Activists will locate the war on Ukraine within the broader context of imperial interventions, military adventurism, and the lucrative business of war. They will seek to draw attention to the defense industry raking in obscene profits by manufacturing weapons. In short, this rally aims to deepen the scope of discussions about what’s happening in Ukraine. Rather than a disconnected narrative that fails to make connections between global power structures and their violence on some of the most vulnerable people in the world, this rally will endeavor to model a cohesive and inclusive position that’s both explicitly anti-war and anti-racism.

For questions, pls contact Pamela Kim, Elora Kang, or myself.

What Rashida Tlaib Represents

a profile of @rashidatlaib by the brilliant rozina ali in the @nytimes. we are on the cusp of change.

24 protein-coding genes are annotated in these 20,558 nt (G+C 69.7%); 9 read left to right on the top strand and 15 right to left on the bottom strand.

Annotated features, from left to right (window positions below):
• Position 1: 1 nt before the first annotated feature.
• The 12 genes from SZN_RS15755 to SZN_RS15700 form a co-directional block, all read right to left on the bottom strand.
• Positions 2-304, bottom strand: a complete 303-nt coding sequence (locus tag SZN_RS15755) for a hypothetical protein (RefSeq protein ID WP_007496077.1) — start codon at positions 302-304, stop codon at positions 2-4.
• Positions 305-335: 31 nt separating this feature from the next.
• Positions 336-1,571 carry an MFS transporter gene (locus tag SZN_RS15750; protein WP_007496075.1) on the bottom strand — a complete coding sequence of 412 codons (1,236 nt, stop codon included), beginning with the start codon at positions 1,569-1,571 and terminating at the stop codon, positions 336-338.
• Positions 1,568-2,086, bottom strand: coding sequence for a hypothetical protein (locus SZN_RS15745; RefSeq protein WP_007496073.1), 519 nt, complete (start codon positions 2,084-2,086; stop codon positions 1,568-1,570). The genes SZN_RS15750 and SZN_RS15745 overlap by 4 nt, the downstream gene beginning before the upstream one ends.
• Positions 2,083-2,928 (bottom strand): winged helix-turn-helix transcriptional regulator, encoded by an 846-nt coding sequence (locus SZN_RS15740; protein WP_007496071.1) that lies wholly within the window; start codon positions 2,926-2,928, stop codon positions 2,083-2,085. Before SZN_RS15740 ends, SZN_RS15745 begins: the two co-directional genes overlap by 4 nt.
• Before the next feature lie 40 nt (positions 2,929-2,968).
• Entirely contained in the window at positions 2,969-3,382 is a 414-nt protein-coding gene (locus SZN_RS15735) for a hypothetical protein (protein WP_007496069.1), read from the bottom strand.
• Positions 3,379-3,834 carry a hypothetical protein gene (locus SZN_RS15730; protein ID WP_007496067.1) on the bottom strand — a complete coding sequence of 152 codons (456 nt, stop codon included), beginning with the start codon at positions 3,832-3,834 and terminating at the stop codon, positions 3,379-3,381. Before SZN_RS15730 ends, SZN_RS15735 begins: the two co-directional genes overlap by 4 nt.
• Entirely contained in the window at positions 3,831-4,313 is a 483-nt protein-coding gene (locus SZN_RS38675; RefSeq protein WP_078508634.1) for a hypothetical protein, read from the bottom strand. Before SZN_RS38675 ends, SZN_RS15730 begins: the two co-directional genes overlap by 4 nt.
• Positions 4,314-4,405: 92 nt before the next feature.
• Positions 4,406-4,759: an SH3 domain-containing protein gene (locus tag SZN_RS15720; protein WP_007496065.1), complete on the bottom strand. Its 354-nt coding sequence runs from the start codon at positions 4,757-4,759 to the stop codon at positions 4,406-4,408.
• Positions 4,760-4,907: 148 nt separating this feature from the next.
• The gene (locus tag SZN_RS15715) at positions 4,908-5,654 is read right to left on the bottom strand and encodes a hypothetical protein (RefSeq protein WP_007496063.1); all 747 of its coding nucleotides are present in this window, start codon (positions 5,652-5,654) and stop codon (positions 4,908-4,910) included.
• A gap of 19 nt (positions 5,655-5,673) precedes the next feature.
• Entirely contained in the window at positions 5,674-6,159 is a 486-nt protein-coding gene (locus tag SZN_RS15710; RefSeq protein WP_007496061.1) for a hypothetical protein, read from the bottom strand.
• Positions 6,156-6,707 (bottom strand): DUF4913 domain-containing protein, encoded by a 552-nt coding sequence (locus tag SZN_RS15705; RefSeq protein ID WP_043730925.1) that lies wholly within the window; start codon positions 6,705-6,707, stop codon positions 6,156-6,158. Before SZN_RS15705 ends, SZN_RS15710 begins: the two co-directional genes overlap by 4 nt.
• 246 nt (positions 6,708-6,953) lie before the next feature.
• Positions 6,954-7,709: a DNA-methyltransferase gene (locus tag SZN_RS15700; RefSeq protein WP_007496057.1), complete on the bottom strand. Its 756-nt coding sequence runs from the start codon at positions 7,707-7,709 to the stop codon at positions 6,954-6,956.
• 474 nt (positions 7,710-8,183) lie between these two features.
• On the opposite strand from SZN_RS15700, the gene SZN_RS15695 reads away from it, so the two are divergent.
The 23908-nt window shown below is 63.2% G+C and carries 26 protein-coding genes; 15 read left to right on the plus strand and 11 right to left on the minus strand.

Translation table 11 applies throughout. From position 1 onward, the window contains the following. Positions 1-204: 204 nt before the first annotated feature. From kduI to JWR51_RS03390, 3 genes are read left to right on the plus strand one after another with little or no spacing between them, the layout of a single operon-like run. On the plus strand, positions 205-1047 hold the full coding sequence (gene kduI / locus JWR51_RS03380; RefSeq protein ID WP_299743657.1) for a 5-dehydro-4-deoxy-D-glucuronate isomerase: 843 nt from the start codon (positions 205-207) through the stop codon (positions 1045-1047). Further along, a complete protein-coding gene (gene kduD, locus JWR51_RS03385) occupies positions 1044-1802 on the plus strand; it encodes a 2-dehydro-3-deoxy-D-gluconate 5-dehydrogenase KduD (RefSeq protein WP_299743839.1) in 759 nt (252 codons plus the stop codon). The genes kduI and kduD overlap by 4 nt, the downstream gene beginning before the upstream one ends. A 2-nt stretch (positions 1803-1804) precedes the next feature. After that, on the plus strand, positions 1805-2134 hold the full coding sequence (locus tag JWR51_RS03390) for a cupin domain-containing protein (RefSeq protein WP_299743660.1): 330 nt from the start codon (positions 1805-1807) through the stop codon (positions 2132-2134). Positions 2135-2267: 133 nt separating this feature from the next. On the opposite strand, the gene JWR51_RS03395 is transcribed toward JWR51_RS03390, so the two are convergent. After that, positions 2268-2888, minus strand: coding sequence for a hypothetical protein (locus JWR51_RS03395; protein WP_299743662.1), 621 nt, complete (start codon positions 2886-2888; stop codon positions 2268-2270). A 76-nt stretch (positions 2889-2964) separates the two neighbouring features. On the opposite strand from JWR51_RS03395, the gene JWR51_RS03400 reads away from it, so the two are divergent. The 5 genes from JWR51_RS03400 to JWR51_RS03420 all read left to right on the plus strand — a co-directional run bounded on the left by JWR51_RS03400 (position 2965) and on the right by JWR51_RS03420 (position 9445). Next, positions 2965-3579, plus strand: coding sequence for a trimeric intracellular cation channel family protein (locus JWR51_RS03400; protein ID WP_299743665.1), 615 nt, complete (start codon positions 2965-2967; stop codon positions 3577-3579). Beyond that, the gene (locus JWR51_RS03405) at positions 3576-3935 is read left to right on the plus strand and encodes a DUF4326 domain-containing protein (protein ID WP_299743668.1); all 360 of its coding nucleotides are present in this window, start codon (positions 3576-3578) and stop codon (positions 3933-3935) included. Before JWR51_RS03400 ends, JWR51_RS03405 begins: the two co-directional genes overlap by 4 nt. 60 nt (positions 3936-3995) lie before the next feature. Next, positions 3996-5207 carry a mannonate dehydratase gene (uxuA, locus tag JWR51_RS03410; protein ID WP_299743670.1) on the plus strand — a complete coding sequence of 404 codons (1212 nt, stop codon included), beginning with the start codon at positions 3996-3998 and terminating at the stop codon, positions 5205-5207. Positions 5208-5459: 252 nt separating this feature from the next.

‘During the 1990s the Israeli government and the Palestine Liberation Organization, along with the United States, agreed that the best solution to the conflict was the establishment of two states: a sovereign Palestine and a sovereign Israel coexisting side by side. Though the borders have never been agreed upon, the two-state outcome remains a “core U.S. policy objective,” according to the State Department. But since then, settlements have grown steadily, while military occupation of the Palestinian territories continues. Today, nearly 700,000 Jewish settlers occupy land in East Jerusalem and the West Bank, which has not only cut off some residents’ access to water and electricity but also left Palestinians with less — and more fragmented — territory for a Palestinian state in any hypothetical future negotiation. This has led Middle East experts like Zaha Hassan from the Carnegie Endowment for International Peace and Steven Cook from the Council on Foreign Relations and commentators like Peter Beinart to publicly give up on a two-state solution as a fair or realistic outcome and turn toward what was once considered a radical prospect in the debate: a single democratic state with equal rights for Arabs and Jews.